Outdoor Fitness Guide – Celebrity Trainer Advice


A major summer perk: being able to take your fitness routine from the drudgery of the gym to the great outdoors. Though fresh air can cleanse your soul and invigorate the senses, experts say simultaneously maintaining an indoor regimen is required for bikini-ready results. Here, how to find the perfect balance between nature and your exercise mat—plus top outdoor activities and which body areas they tone.


Tracy Anderson, personal trainer to Gwyneth Paltrow, says that for a movie-star body “focused indoor exercise time” is imperative: “I prefer my clients to have an hour and a half of strategy-oriented workouts six days a week—45 minutes of cardio and 45 minutes of muscle structuring.” When helping Paltrow get fit for a film and its red carpet premieres, Anderson has the actress do a hard-core dance cardio routine and intense mat work daily. Any outdoor activities that Paltrow does—be it playing with her children in the park or jogging around her neighborhood—is “a bonus.”


If you’re a beginner, Anderson and Waters say tennis won’t help you shed calories or break much of sweat—but, as with any sport, the better you are at it (and the more you get moving), the better results you’ll see. “You have to have a sense of adventure and willingness to be humbled,” says Waters, who encourages tennis novices to take group lessons. “Many group classes are set up so that there’s a conditioning aspect—for example, circuit training that involves running around the tennis court, sashaying from side to side, hitting the ball back and forth, etc.”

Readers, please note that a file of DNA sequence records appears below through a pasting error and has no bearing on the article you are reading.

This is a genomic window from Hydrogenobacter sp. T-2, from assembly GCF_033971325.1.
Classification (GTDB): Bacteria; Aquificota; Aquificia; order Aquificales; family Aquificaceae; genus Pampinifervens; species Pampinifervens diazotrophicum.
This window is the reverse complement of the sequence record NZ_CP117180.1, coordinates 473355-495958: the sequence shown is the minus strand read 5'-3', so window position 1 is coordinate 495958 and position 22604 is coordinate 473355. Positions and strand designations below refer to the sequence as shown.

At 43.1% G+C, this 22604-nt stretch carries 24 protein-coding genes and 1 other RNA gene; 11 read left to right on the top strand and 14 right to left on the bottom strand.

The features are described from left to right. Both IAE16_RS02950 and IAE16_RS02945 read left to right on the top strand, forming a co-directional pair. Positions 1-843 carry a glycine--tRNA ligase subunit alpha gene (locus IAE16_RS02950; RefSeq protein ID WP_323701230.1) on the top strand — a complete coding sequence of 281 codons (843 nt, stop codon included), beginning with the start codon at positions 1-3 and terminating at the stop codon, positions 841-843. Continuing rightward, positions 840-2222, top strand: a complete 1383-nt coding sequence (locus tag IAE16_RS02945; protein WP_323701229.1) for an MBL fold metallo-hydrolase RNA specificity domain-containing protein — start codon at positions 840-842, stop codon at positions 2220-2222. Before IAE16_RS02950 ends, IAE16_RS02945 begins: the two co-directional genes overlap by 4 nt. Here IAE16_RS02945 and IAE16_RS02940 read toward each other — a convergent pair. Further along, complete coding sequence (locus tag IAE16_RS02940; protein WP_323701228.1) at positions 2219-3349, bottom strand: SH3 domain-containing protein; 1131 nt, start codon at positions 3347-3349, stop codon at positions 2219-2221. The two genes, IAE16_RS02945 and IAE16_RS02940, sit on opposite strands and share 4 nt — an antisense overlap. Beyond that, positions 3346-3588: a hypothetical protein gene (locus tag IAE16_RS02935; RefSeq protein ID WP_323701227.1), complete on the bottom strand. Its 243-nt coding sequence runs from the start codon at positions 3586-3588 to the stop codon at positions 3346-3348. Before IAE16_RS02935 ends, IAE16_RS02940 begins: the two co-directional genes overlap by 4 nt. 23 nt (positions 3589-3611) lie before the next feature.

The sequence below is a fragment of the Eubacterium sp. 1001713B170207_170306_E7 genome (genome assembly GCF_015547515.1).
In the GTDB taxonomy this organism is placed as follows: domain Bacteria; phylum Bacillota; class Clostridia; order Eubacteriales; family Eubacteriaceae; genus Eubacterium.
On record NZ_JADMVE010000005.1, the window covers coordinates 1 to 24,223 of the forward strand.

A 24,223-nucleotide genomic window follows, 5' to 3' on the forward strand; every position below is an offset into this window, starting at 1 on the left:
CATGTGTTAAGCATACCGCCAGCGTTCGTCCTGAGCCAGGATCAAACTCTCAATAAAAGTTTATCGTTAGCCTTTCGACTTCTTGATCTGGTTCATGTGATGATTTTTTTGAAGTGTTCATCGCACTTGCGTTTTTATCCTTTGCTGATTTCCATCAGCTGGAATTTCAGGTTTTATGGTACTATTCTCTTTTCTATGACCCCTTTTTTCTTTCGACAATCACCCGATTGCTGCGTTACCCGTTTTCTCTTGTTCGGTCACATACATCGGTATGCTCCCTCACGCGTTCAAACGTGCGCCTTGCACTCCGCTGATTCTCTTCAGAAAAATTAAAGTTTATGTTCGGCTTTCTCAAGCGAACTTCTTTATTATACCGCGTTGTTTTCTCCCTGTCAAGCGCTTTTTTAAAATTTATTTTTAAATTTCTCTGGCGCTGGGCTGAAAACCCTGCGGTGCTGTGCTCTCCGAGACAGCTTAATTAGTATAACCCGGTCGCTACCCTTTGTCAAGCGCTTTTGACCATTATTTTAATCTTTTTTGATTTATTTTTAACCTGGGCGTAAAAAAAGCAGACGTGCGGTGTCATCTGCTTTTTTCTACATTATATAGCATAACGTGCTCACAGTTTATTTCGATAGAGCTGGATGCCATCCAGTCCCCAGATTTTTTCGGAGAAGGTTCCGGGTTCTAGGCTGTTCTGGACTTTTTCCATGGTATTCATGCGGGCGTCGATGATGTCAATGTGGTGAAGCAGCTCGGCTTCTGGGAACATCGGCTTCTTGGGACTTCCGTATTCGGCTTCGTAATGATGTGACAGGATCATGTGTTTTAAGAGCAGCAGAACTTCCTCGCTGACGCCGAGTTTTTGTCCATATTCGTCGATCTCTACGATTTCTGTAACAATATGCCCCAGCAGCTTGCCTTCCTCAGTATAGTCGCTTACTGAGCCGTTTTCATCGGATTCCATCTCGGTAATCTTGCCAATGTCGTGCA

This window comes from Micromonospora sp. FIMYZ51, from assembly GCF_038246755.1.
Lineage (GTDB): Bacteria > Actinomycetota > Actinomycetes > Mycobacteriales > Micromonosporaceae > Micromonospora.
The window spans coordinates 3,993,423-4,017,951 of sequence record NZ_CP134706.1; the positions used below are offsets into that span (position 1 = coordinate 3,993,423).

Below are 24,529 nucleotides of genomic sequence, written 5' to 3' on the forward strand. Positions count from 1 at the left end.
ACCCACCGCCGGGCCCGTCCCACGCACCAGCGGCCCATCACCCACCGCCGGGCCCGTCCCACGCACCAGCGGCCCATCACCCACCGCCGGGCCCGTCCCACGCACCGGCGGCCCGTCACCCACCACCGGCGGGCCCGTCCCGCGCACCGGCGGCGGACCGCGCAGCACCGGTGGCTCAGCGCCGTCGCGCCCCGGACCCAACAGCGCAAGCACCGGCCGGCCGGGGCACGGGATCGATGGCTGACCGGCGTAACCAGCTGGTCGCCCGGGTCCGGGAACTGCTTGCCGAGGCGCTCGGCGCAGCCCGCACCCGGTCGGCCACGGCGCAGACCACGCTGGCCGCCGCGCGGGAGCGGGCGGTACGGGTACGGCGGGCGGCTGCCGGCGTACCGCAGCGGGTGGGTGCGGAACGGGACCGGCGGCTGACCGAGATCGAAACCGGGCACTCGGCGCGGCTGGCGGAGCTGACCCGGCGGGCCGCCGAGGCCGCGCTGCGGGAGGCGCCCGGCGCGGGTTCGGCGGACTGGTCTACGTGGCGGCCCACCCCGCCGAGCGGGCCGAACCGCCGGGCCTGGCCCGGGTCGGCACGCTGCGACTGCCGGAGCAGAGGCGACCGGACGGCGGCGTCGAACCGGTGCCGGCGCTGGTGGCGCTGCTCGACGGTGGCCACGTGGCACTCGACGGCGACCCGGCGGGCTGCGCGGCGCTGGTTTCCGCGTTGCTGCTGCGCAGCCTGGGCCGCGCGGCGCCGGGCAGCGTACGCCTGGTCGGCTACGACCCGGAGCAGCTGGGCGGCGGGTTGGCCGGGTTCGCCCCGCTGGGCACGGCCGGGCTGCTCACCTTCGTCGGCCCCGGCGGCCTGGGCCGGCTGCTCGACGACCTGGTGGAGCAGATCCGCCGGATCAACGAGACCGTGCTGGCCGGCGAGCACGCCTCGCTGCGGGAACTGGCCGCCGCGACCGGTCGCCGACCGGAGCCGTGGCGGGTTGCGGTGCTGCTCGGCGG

Once you reach a more competitive level and are able to put power behind your swing, tennis can be great for your upper body. Forehand strokes work the pectorals, deltoids (shoulders), and biceps; backhand strokes use the triceps, front shoulder muscles, and latissimus dorsi (lower back muscles); serves fire up the pectorals, deltoids, and biceps, plus the rotator cuff of the shoulder.

“Swimming is a great low-impact cardio workout,” says Mahadeo, explaining that “the feeling of weightlessness water provides allows for less resistance and a wider range of motion.” Though swimming works your body from head to toe (especially when doing the breaststroke, which requires more robust kicking), the arms and upper body are used much more than the muscles in your lower half. In particular, doing the front or back crawl primarily works your deltoids, trapezius muscles (upper back), triceps, and biceps, whereas the breaststroke places additional emphasis on the legs, lats, and pectorals.


“Biking is a great endurance activity,” says Mahadeo. “It works your hips and thighs and a lot of the lower leg muscles.”

How much muscle gained and calories burned, however, depends largely on your maximum perceived rate of exertion (MPRE), says celebrity trainer David Kirsch, whose clients include Heidi Klum and Liv Tyler. “MPRE is a subjective gauge of how hard you’re pushing yourself. On a scale of one to 10, ask yourself whether you’re sweating, if you feel your heart rate increasing, if you could carry on a conversation while biking, and if you feel your muscles burning,” explains Kirsch. “When you first start out, allow yourself a little latitude, but as you get more proficient, turn that dial up because that’s when you start pushing your limits and seeing great results.

Besides being an excellent cardio workout, running can also tone your legs and derriere. For those who need extra motivation to get jogging outdoors, Kirsch suggests signing up for a local running club or race. Once you get used to hitting the pavement, take your run to the beach or trail to enrich your workout. “Running in the sand is more difficult than running on pavement and will tone your calves,” says Waters

via Outdoor Fitness Guide – Celebrity Trainer Advice on ELLE.com.


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